Providing paid sick and safe leave
This afternoon I will vote in favor of an amended version of the Paid Sick and Safe Leave ordinance, a new law that will provide Seattle workers with access to paid leave when they or a family member become ill or a victim of domestic violence.
This legislation is significant because only a handful of jurisdictions in the United States—San Francisco, Milwaukee, the District of Columbia and Connecticut—have passed similar laws.
This legislation raises many questions and concerns and very strong feelings on all sides. Since late April, my office has received over 1,750 comments (and counting) on the proposal—from solid support to unwavering opposition to everywhere in between.
After careful consideration of who does and doesn't have sick leave today by looking at national and local statistics, I decided to support a new version of this legislation.
According to the U.S. Bureau of Labor Statistics, 61% of private firms nationally offer paid leave. In these companies, 84% of management and professional staff receive paid leave but only 33% of workers earning $10.50 or less per hour do. An estimated 145,000 workers in Seattle (out of 462,000) do not currently receive paid sick and safe leave.
Workers without paid sick days often live from paycheck to paycheck. They simply cannot afford to take a day off when they don't feel well or when their children are too sick for school.
Economic insecurity hurts and it can be dangerous. I remember when I was 12 and my parents could not afford to keep our house and lost it through foreclosure. When families find themselves facing a choice to either work sick or fall behind on rent payments, our social fabric begins to unravel.
Remember, too, that this legislation applies to the victims of domestic violence, sexual assault and stalking. Most of these victims are women who need special, proactive interventions to protect themselves and their children.
City government has a responsibility to protect our most vulnerable residents.
From the conversations I've had with people on all sides of this issue, I know that there are legitimate fears that the legislation will cause unintended harm to local businesses.
I owned my own business for 20 years and I sympathize with the concerns of employers operating on thin profit margins. While my company always provided benefits well exceeding the minimums set by this ordinance, I know different businesses and industries face different challenges.
The substitute ordinance that will be introduced this afternoon addresses these concerns. Specific provisions include:
- Delaying the effective date of the legislation for one year to September 1, 2012, giving employers time to modify payroll systems and set up new procedures.
- Making the accrual of paid leave benefits the same for companies with fewer than 250 employees and lowering the minimum leave threshold for our largest employers.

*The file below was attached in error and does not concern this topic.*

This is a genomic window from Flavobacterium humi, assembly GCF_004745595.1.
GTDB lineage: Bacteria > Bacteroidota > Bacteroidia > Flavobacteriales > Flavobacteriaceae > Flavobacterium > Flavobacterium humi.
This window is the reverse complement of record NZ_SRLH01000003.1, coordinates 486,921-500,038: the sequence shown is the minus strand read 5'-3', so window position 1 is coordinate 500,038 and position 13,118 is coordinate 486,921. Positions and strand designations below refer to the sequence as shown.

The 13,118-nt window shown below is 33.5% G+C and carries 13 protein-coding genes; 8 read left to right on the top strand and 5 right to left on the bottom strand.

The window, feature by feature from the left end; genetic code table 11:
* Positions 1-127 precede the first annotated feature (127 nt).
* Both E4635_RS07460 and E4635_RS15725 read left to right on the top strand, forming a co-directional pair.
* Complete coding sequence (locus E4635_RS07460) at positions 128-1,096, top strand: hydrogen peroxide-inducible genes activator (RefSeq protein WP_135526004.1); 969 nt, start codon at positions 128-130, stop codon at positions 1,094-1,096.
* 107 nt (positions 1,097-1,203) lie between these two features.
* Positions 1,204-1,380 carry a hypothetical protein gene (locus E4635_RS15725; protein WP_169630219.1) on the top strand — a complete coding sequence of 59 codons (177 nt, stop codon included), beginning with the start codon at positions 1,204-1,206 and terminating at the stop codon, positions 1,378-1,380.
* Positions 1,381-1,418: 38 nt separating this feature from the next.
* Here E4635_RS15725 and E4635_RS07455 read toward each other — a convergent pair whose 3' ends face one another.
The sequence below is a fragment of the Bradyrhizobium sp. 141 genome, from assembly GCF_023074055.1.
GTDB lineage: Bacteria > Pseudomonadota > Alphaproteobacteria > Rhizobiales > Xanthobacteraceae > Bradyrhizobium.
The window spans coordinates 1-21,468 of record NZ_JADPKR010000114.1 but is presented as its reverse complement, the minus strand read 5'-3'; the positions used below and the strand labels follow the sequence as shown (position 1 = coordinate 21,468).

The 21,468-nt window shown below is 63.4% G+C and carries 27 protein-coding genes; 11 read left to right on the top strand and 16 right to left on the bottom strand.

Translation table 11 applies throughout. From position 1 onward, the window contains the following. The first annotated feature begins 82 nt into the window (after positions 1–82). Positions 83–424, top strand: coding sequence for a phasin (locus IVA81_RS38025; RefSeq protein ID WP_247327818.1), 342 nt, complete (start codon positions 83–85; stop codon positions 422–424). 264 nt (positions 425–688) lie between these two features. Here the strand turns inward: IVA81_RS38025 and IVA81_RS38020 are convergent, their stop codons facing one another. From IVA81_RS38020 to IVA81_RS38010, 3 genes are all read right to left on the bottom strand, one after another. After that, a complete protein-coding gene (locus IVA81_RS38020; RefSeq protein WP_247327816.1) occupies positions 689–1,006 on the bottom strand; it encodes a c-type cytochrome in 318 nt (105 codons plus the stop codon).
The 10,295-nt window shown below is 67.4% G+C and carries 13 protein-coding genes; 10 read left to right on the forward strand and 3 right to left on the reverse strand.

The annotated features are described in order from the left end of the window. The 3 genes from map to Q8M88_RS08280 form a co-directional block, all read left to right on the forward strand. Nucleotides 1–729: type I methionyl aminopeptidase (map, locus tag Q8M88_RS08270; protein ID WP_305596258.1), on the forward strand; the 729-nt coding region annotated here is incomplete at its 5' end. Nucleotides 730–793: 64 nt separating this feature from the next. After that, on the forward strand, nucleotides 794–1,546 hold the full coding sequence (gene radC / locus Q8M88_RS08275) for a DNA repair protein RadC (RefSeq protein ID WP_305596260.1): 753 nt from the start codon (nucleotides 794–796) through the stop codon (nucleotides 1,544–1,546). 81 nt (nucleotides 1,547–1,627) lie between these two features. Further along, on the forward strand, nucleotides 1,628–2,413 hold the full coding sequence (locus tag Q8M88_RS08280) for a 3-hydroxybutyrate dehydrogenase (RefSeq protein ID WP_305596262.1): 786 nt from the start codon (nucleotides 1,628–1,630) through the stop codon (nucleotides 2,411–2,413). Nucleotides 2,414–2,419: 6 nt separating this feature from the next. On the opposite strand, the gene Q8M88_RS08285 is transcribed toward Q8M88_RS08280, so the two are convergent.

- Allowing employees to voluntarily exchange hours or "trade shifts," a provision that will be most useful in restaurants and bars.
- Allowing employers with fewer than 250 employees to combine the paid sick and safe leave requirement with a "paid time off" (PTO) program as long as the total number of PTO days is the same or greater than the minimums required for sick and safe leave. Employers with 250 or more employees can do the same, but would have to provide a minimum of 13.5 days for the combined PTO program.
- Requiring that an objective and independent evaluation of implementation and impact be presented to the Council after the first year, a change designed to ensure that unintended consequences are identified and eliminated.
Here's a table that shows the minimum requirements of the new legislation for employers who maintain a separate paid sick and safe leave program (not combined in a PTO program):
Here are some other important provisions of the legislation:
- Small businesses with fewer than five employees are exempt from the ordinance.
- New businesses just getting started are exempt for the first two years of their operation.
- Employees will begin to accrue paid sick and safe time immediately when the ordinance takes effect next year but employers can have a probationary period of up to six months before this leave can be used by employees.
Of course, nothing in this legislation prohibits a more generous benefits program as a large number of Seattle businesses already provide.
This bill may take some time getting used to, but I am confident this is the right step for Seattle to take. It recognizes the economic reality of our time. It is fair to employees and to employers. It protects our most vulnerable workers and families.
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